Published in 1925, The Game of Life and How to Play It was a trailblazing tome of self-help literature couched in positive thinking and affirmative actions.
though sometimes it is necessaryto reteach a thing its loveliness,to put a hand on its browof the flowerand retell it in words and in touchit is lovely - Galway Kinnell In a 2001 interview with The Christian Science Monitor, poet Galway Kinnell talked about seeing beyond the usual clichés of things: "'Pig' is a pejorative… Continue reading Galway Kinnell – Saint Francis and the Sow
Using the stark language of cold glaciers and barren deserts, Margaret Atwood paints a picture of marriage as something that survives on the very peripheries of primitive forces and natural epics. Not a house or even a tent, it's a place where we are 'learning to make fire', as though we are still in the very first and most primal stages of the endeavor.
This essay by Mother Teresa crystallizes her vision of compassion in action, of how the fundamental love and benevolence between humans can override all social, racial and doctrinal divides.
In her years working as a hospice chaplain, spiritual caregiver and author Kerry Egan has rarely found that dying patients want to discuss God or religion. Instead, chaplaincy work for her leans on the quality of the presence she can offer her patients and the compassion and empathy with which she can hold space for them and their stories.
'How long has it been since you wrote a story where your real love or your real hatred somehow got onto the paper?' Finding the truth of our authentic passions is the key to forming the foundations of a writing practice, according to science fiction author Ray Bradbury.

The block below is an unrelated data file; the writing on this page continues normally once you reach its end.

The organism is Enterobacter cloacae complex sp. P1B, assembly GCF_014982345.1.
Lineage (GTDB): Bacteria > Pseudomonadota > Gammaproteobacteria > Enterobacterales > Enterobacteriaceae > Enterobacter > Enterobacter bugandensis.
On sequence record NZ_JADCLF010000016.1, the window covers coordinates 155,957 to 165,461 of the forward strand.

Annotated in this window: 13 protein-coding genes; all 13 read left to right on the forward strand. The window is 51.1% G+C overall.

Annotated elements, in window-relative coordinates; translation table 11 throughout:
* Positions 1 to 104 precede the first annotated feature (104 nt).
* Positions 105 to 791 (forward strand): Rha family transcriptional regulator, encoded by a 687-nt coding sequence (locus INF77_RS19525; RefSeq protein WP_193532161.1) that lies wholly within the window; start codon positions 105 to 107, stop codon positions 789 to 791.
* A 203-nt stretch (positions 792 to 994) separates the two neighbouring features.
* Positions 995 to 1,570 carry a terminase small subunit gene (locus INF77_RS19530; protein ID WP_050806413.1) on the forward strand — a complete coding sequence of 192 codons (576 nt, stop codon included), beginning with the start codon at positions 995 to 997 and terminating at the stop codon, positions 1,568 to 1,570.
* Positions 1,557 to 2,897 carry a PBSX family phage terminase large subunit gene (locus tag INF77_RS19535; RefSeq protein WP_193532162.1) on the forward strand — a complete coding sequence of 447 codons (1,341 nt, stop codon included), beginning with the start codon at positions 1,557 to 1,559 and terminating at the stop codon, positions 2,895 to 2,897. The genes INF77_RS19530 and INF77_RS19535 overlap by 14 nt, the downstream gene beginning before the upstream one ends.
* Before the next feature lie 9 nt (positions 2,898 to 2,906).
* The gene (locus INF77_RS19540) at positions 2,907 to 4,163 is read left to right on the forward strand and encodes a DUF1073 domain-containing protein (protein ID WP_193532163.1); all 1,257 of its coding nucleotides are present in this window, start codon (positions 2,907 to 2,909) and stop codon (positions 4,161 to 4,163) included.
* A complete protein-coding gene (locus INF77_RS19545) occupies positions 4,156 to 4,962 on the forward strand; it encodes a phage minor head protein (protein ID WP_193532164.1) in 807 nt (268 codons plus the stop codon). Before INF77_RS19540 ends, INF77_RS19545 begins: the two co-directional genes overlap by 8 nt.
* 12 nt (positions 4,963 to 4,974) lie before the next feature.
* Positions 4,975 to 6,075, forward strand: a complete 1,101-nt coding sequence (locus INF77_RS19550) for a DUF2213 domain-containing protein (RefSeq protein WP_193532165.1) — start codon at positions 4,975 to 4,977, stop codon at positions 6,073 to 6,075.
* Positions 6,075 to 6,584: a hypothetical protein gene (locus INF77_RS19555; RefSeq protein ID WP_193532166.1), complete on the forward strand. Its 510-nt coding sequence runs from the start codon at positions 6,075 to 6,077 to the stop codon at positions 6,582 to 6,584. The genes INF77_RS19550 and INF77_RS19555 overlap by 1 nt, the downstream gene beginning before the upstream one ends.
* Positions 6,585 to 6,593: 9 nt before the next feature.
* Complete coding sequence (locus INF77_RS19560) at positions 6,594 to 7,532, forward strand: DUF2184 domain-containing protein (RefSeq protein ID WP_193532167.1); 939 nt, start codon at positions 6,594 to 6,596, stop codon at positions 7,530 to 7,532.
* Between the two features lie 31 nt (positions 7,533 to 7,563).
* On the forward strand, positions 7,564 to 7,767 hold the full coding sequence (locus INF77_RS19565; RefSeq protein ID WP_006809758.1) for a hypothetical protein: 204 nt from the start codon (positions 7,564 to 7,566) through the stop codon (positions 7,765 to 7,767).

This sonnet by American poet and playwright Edna St. Vincent Millay is addressed to a lover and to the latent sense of impermanence and loss built in to all moments when one becomes conscious of great love or great happiness.
Simone Weil lauds 'unmixed attention', which she likens to prayer, and reflects on the quality of attention, expressed as 'patience, effort and method' to 'understand with our whole self the truths which are evident.'
In this extract from an essay about bhakti and devotional love written in the late 19th century, Swami Vivekananda - the 19th century spiritual reformist and teacher of Vedanta who was instrumental in popularizing Hinduism and yoga in the west - makes the difference between empty religious ritual and the burning desire for union with God, which is as real as any hunger or thirst.
According to David Whyte, solace is the art of asking the beautiful and often difficult question of ourselves, something that also requires courage.